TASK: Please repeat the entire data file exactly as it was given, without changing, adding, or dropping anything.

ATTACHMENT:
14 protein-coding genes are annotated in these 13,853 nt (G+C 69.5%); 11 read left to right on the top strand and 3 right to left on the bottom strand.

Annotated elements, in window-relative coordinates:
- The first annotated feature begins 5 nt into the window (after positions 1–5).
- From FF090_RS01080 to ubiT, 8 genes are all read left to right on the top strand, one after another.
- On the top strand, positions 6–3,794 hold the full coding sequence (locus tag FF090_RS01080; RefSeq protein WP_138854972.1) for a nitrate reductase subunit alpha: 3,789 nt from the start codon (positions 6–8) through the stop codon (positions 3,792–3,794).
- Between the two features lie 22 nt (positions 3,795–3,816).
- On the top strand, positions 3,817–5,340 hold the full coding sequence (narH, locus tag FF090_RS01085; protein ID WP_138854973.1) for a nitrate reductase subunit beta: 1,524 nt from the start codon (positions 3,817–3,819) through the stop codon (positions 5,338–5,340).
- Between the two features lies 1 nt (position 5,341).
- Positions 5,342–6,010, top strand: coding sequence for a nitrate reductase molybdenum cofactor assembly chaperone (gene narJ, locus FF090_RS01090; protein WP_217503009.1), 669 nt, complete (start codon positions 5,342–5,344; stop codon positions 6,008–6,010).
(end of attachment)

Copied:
14 protein-coding genes are annotated in these 13,853 nt (G+C 69.5%); 11 read left to right on the top strand and 3 right to left on the bottom strand.

Annotated elements, in window-relative coordinates:
- The first annotated feature begins 5 nt into the window (after positions 1–5).
- From FF090_RS01080 to ubiT, 8 genes are all read left to right on the top strand, one after another.
- On the top strand, positions 6–3,794 hold the full coding sequence (locus tag FF090_RS01080; RefSeq protein WP_138854972.1) for a nitrate reductase subunit alpha: 3,789 nt from the start codon (positions 6–8) through the stop codon (positions 3,792–3,794).
- Between the two features lie 22 nt (positions 3,795–3,816).
- On the top strand, positions 3,817–5,340 hold the full coding sequence (narH, locus tag FF090_RS01085; protein ID WP_138854973.1) for a nitrate reductase subunit beta: 1,524 nt from the start codon (positions 3,817–3,819) through the stop codon (positions 5,338–5,340).
- Between the two features lies 1 nt (position 5,341).
- Positions 5,342–6,010, top strand: coding sequence for a nitrate reductase molybdenum cofactor assembly chaperone (gene narJ, locus FF090_RS01090; protein WP_217503009.1), 669 nt, complete (start codon positions 5,342–5,344; stop codon positions 6,008–6,010).